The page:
Often an entire month is needed to plan, prepare and celebrate an event happening. Like a vacation; the weeks rolling up to it are filled with excitement and anticipation, the vacation itself is fantastic then you come home and bask in vacation glory. Until your tan fades and it’s time to move on to the next exciting affair. Lucky for us in Cleveland and across the nation, September happens to be Whole Grains Month! An entire month to learn, share and enjoy whole grains, a complex carbohydrate with amazing health benefits.
I’m setting out a challenge to all my readers this month. As this is just the second day of Whole Grains Month what I would like everyone, pregnant or not, to do is; in September learn as much as you can about whole grains: what they are, what foods they’re found in, how to purchase or cook them better and incorporate this knowledge into your daily life. Reading and learning about them shouldn’t be too hard; hopefully we have 10 or 15 minutes a week to find some information; on the web, in the grocery store or at a bookstore. And I’m going to start you off with some information right now. The challenging part will be if you’re not used to buying and eating whole grains. An even better part of this challenge is to carry over your whole grain knowledge into the rest of the year.
Oldways, a “non-profit education organization” encourages Septembers’ Whole Grain Month to increase the ability of consumers to easily find which products are made with whole grains, help companies produce whole grain foods and facilitate the news media to write accurate information about whole grains. Oldways and the FDA define Whole Grains as the following; “Whole grains or foods made from them contain all the essential parts and naturally-occurring nutrients of the entire grain seed. If the grain has been processed (e.g., cracked, crushed, rolled, extruded, and/or cooked), the food product should deliver approximately the same rich balance of nutrients that are found in the original grain seed.”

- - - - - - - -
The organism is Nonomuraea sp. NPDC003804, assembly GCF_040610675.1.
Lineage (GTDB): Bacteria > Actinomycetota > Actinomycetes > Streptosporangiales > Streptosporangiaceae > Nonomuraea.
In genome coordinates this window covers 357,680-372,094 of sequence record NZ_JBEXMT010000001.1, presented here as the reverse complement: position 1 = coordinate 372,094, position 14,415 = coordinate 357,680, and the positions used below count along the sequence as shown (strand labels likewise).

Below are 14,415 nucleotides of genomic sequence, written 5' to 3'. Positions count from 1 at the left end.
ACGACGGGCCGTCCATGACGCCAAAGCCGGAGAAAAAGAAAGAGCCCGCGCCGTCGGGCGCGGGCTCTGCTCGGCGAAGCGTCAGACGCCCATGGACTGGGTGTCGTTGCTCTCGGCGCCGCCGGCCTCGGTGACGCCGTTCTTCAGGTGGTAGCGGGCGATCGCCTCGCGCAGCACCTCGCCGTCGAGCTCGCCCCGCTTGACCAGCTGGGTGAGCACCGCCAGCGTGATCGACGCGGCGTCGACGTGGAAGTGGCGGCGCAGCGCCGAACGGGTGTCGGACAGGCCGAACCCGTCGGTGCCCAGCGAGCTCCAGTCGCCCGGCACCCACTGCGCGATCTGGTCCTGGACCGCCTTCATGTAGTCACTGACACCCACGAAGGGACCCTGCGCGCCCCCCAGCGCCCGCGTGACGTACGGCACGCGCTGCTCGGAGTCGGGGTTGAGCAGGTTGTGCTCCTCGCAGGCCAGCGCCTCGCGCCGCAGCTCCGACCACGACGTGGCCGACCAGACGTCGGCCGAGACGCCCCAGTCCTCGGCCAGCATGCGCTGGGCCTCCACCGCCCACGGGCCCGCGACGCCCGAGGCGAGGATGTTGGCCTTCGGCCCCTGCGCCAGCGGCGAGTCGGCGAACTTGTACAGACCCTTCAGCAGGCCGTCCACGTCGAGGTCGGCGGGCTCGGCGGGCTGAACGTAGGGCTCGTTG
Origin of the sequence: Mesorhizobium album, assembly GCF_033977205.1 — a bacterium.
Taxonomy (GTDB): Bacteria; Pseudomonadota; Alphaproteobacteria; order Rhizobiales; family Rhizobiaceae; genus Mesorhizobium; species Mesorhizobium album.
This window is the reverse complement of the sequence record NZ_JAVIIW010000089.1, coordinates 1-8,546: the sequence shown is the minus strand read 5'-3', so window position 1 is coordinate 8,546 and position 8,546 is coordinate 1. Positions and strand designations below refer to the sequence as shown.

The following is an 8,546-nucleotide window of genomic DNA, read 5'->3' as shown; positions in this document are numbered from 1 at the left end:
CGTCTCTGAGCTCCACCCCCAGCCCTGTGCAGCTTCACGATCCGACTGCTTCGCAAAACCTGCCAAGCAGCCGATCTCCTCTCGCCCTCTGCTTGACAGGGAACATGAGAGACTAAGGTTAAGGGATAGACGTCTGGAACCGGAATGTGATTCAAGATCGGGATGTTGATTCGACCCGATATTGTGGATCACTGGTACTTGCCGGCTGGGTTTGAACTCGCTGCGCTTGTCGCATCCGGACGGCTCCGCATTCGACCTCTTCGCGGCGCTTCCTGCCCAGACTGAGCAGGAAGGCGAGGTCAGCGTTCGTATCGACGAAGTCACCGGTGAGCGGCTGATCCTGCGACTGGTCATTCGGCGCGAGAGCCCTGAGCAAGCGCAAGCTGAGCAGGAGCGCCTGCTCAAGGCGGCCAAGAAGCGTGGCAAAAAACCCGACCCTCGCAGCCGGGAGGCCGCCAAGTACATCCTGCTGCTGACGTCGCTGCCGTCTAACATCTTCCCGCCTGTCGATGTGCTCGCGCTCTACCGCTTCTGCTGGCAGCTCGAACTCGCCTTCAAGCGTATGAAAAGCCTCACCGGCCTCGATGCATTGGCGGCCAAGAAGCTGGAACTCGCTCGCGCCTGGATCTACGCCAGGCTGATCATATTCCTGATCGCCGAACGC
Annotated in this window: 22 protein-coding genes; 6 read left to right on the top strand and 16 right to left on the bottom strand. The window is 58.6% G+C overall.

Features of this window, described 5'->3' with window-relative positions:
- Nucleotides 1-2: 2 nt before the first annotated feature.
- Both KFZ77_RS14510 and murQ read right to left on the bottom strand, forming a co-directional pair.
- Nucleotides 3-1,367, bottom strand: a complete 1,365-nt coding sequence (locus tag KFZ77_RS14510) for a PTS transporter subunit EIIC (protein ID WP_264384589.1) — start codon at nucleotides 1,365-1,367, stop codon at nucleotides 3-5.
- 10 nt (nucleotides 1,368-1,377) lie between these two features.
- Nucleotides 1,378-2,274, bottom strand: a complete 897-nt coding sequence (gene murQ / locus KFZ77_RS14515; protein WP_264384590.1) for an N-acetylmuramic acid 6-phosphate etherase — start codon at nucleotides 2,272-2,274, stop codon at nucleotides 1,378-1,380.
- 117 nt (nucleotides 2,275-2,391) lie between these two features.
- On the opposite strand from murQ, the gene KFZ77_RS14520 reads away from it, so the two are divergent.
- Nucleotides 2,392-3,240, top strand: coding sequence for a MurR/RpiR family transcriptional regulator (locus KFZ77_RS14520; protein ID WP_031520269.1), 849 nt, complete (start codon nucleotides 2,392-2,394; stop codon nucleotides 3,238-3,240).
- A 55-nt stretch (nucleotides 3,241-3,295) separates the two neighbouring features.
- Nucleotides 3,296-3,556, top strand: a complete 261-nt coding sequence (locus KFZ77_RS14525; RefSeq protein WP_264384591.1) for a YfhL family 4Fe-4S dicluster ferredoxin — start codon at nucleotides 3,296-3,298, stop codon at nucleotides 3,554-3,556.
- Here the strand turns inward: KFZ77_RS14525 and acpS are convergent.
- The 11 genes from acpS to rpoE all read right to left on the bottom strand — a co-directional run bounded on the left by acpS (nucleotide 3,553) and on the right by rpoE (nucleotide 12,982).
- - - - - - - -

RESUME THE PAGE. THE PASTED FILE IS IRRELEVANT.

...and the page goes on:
The list of whole grains is as follows;
- Corn, including whole cornmeal and popcorn
- Oats, including oatmeal
- Rice, both brown rice and colored rice
- Sorghum(also called milo)
- Wheat, including varieties such as spelt, emmer, farro, einkorn, Kamut®, durum and forms such as bulgur, cracked wheat and wheatberries
- Wild rice
Some pseudo-grains and cereal grasses were left off the list such as Job’s tears, Amaranth and quinoa, but when eaten with their bran, endosperm and germ they’re considered whole grains.
What I am enjoying about Oldways Whole Grain Council website is the enormous amount of information listed. From the definition of whole grains to health benefits, serving sizes and recipes there is a vast amount of information we all can benefit from. I am encouraging everyone this September to remember its Whole Grain Month and increase your knowledge and intake of whole grain carbohydrates to decrease the incidence of stroke, type 2 diabetes, obesity and certain cancers such as colorectal. When eaten, whole grains will help you stay fuller longer and the fiber provided is essential for a clean body, inside and out.
Feel free to post any interesting information you find about whole grains, and come back for more this month about whole grains and what they can do for you.